On December 29, 1915, sixteen members from the Lodge attended a joint installation of Norwood #90, Patricia #91 and Saskatchewan #92. A banquet followed at the McDonald Hotel. On June 16, 1916, a similar installation was held with a total attendance of 165 members and visitors. As at May 1916, there were 44 members with an average attendance of 26.

In 1922 the Lodge purchased the German Lutheran Church building at 93 Street and now 116 Avenue for $5,000 with a $1,000 down payment. On April 3, 1923 the Lodge building was dedicated. In the early 1950’s the Lodge moved to the Freemasons’ Hall in downtown Edmonton, when the building on the 93 Street was sold, and a property purchased on the Southeast corner of 95 Street and 116 Avenue. However, before any building was constructed, the land was sold to the city who built the present Sprucewood Library on the site.

Over the years, Ladies' Nights were held and, in the 30’s and 40’s children’s Christmas parties were held in the Alberta Avenue Community Hall. The writer R.W. Bro. Alan Bell, performed at some of the Ladies' Nights and attended the Christmas parties. Ladies' Nights and Christmas parties are still yearly social events organized by Norwood Lodge #90. For many years, the Ladies' Night was sold out no doubt due to the “skit” that was written and performed by the members.

During the First World War, four members enlisted in the war. Tragically, one, Bro. Webster, was killed in action on September 8, 1916. The Lodge set up a benevolent fund for the youngest of his three sisters so she could attend Alberta College, as his mother was a widow. Another member, Bro. Samual Grills, died of an influenza and pleurisy while on active duty in England. He had been a popular member of Edmonton teaching staff and in 1914-15 was the male assistant at Norwood School and the following year succeeded Mr. McKnight as principal of Macauley School.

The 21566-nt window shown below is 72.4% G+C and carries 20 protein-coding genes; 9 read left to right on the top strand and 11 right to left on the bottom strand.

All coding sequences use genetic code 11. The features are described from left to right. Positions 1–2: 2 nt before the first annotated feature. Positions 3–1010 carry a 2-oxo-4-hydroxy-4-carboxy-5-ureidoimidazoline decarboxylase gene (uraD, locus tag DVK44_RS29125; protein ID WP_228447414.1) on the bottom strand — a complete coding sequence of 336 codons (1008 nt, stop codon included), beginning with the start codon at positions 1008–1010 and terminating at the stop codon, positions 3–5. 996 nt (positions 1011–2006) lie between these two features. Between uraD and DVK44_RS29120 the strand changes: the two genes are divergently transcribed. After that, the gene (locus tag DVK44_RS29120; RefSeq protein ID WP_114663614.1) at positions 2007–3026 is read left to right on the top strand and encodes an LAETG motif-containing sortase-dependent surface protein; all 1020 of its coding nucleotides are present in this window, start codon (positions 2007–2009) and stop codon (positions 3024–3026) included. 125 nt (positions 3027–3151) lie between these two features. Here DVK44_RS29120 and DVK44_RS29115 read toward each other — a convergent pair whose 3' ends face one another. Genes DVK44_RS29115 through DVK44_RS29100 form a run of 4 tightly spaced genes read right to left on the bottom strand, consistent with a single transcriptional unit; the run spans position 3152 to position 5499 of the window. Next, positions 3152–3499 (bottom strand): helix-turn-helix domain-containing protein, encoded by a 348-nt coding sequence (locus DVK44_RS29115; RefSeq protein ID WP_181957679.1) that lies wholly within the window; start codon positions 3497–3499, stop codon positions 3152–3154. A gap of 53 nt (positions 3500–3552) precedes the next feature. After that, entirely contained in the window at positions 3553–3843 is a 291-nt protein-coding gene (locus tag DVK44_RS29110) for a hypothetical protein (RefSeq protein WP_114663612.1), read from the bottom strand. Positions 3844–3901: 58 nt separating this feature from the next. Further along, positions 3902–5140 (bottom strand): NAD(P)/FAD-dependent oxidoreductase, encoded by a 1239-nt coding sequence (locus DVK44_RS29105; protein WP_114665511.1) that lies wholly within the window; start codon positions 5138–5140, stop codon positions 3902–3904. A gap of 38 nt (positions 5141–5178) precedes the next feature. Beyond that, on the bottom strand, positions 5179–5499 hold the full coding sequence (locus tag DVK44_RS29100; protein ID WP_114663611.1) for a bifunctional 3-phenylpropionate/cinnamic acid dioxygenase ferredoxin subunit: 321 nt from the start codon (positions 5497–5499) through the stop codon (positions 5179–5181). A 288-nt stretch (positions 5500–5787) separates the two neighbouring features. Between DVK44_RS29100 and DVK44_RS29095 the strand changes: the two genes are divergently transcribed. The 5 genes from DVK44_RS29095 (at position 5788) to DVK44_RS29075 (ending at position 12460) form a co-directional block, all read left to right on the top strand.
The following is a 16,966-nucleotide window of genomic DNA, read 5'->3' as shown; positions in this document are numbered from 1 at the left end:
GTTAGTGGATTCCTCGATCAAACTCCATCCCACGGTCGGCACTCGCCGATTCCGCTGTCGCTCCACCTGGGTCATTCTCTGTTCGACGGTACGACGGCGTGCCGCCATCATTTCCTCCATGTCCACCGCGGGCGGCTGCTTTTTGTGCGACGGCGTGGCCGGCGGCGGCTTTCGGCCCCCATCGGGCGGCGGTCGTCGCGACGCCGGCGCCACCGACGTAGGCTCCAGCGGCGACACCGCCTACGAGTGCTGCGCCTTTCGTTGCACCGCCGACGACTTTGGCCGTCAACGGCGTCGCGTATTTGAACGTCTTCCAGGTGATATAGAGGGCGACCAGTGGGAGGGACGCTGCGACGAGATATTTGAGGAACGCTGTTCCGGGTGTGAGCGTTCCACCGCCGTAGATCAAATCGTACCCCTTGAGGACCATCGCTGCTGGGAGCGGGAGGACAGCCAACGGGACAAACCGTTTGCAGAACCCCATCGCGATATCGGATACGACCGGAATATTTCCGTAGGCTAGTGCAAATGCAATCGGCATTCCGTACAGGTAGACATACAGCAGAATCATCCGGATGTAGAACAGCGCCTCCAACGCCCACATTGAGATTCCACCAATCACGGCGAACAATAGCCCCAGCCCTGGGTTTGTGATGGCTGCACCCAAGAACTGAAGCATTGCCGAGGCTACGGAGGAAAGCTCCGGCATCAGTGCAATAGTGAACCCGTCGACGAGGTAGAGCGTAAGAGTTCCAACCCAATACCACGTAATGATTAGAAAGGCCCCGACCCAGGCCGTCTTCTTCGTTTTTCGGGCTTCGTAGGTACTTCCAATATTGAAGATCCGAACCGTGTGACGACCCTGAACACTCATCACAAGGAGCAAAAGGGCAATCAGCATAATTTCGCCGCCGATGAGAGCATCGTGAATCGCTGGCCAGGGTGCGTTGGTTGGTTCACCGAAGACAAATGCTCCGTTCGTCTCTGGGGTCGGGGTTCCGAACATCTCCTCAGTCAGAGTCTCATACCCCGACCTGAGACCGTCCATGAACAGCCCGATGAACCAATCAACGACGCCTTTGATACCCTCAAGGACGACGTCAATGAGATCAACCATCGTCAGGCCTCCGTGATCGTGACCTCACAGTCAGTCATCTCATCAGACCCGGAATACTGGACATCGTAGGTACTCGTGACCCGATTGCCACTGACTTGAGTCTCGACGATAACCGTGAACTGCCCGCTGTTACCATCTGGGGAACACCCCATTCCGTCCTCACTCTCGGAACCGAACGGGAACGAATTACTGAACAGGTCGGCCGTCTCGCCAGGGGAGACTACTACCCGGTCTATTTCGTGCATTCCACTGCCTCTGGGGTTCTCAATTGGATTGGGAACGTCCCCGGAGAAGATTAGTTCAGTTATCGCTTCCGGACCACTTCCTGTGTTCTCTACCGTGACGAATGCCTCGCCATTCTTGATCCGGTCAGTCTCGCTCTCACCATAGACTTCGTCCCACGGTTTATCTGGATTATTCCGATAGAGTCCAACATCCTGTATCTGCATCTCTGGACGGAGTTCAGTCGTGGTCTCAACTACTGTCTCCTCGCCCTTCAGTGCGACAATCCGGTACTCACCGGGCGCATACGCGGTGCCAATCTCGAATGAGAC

At one time there was a “druggist” degree team composed of members who were druggist. Rt. W. Bro. Len. Sanders and Bro. Arnold Cowan, members of the Lodge participated. During that period three members, W. Bro. Graham Harris, W. Bro. H. Massey and W. Bro. Doug Massey, were admitted. They were known as the Massey-Harris group after the farm implement firm of that time.

In 1991, on the occasion of the 75th Anniversary, the Lodge began a partnership with Norwood School (an Elementary School in the Norwood area). Since then the Lodge has sponsored the year-end picnic, bought a dishwasher, provided a trophy for Citizenship award, and retired members and their wives have read to the students and acted as role models. In recent years members have supported a home for homeless men (Urban Manor), and sponsored a mentally and physically handicapped student at the summer school. Members have also worked bingos, primarily to assist in the building of a home for Habitat for Humanity. Widows of our deceased members are visited on Good Fridays and presented with flowers.

Since its inception, 20 members have been District Deputy Grand Masters, 1 Grand Chaplain, 4 Grand Stewards, 2 Senior Grand Deacon and one each of G.P., J.G.D., and G. Organist. Seven members, Bros. James Hamilton, Bill Herbert, George Christensen Sr., Ron Stroud, Ken Schmidt, Ed Lyka, and Bob Tomlinson have received the Masonic Medal of Merit.

As noted earlier, there were 44 members at the inauguration of the Lodge. In 1966 when W. Bro. Gilles was Master of the Lodge, there were 210 members. Currently there are 71 members. Click here for the list of Past Masters of the Lodge.

Submitted August 2, 2011 by
R.W. Bro. Alan Bell, PDDGM, Past Historian of Norwood Lodge #90
​Updated June 2017